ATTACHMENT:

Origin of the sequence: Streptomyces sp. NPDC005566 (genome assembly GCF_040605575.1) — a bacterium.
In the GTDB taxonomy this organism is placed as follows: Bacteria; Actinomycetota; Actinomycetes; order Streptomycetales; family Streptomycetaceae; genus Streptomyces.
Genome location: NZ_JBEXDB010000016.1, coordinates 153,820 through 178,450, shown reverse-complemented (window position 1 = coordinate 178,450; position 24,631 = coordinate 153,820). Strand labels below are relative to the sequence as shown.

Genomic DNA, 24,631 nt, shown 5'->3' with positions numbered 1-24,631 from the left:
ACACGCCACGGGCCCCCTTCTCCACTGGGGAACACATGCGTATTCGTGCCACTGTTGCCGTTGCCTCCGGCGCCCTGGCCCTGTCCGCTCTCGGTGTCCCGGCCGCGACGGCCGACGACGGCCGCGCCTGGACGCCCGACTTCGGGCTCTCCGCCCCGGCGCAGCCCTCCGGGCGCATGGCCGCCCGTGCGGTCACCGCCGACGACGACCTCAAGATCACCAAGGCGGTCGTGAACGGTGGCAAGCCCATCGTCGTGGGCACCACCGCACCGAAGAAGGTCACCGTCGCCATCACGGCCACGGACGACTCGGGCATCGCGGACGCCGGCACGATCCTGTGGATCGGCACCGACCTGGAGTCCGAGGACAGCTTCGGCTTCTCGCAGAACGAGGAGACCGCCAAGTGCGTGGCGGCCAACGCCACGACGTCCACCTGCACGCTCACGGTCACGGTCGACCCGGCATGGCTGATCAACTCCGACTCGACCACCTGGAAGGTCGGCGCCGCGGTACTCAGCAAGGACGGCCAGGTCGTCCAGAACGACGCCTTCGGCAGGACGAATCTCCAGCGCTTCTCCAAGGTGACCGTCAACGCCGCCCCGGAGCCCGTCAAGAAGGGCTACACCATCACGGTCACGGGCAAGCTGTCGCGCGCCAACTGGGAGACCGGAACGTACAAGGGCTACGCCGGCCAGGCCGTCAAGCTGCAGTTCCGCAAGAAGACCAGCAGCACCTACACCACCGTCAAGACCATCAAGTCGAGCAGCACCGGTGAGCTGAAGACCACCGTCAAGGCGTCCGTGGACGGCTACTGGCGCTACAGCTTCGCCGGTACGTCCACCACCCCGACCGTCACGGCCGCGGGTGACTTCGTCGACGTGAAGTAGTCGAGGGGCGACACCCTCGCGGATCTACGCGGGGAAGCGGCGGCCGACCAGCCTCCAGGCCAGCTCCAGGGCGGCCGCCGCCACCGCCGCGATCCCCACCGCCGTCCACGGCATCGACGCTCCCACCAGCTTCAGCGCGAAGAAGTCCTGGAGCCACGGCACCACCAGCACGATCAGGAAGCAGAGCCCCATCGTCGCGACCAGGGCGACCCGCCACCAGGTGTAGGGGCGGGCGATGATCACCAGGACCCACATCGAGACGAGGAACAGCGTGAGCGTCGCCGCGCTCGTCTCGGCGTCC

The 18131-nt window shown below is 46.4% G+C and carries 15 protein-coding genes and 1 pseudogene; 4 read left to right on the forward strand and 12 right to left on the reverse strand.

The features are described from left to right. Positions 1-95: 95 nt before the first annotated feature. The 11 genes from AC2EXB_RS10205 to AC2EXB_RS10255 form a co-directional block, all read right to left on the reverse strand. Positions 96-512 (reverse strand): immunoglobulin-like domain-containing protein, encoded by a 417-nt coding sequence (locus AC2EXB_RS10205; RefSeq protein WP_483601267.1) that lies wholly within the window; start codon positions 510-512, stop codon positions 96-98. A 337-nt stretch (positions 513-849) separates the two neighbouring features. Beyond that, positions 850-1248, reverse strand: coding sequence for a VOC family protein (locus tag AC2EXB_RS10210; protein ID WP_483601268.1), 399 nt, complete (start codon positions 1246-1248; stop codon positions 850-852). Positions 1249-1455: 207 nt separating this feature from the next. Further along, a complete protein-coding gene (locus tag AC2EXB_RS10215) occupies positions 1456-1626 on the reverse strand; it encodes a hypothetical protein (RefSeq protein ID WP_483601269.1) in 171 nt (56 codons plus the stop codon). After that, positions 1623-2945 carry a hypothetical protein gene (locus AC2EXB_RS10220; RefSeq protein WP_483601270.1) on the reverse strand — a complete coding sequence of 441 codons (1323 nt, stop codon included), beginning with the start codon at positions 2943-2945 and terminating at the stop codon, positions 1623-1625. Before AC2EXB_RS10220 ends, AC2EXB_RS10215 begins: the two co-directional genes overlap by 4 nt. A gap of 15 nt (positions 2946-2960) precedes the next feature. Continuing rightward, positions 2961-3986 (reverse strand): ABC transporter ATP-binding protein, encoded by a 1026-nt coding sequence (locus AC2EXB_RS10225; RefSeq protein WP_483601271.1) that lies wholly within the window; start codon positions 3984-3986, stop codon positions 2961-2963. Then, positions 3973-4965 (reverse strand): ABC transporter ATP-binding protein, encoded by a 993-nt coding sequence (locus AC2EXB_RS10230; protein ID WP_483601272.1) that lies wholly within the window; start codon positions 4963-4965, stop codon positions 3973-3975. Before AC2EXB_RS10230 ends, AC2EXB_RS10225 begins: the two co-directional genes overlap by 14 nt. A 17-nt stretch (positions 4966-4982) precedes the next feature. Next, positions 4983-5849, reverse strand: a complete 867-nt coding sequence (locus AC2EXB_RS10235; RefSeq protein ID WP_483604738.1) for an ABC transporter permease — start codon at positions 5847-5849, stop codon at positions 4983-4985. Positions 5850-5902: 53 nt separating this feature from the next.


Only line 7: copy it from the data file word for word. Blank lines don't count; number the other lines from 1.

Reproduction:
The features are described from left to right. Positions 1-95: 95 nt before the first annotated feature. The 11 genes from AC2EXB_RS10205 to AC2EXB_RS10255 form a co-directional block, all read right to left on the reverse strand. Positions 96-512 (reverse strand): immunoglobulin-like domain-containing protein, encoded by a 417-nt coding sequence (locus AC2EXB_RS10205; RefSeq protein WP_483601267.1) that lies wholly within the window; start codon positions 510-512, stop codon positions 96-98. A 337-nt stretch (positions 513-849) separates the two neighbouring features. Beyond that, positions 850-1248, reverse strand: coding sequence for a VOC family protein (locus tag AC2EXB_RS10210; protein ID WP_483601268.1), 399 nt, complete (start codon positions 1246-1248; stop codon positions 850-852). Positions 1249-1455: 207 nt separating this feature from the next. Further along, a complete protein-coding gene (locus tag AC2EXB_RS10215) occupies positions 1456-1626 on the reverse strand; it encodes a hypothetical protein (RefSeq protein ID WP_483601269.1) in 171 nt (56 codons plus the stop codon). After that, positions 1623-2945 carry a hypothetical protein gene (locus AC2EXB_RS10220; RefSeq protein WP_483601270.1) on the reverse strand — a complete coding sequence of 441 codons (1323 nt, stop codon included), beginning with the start codon at positions 2943-2945 and terminating at the stop codon, positions 1623-1625. Before AC2EXB_RS10220 ends, AC2EXB_RS10215 begins: the two co-directional genes overlap by 4 nt. A gap of 15 nt (positions 2946-2960) precedes the next feature. Continuing rightward, positions 2961-3986 (reverse strand): ABC transporter ATP-binding protein, encoded by a 1026-nt coding sequence (locus AC2EXB_RS10225; RefSeq protein WP_483601271.1) that lies wholly within the window; start codon positions 3984-3986, stop codon positions 2961-2963. Then, positions 3973-4965 (reverse strand): ABC transporter ATP-binding protein, encoded by a 993-nt coding sequence (locus AC2EXB_RS10230; protein ID WP_483601272.1) that lies wholly within the window; start codon positions 4963-4965, stop codon positions 3973-3975. Before AC2EXB_RS10230 ends, AC2EXB_RS10225 begins: the two co-directional genes overlap by 14 nt. A 17-nt stretch (positions 4966-4982) precedes the next feature. Next, positions 4983-5849, reverse strand: a complete 867-nt coding sequence (locus AC2EXB_RS10235; RefSeq protein ID WP_483604738.1) for an ABC transporter permease — start codon at positions 5847-5849, stop codon at positions 4983-4985. Positions 5850-5902: 53 nt separating this feature from the next.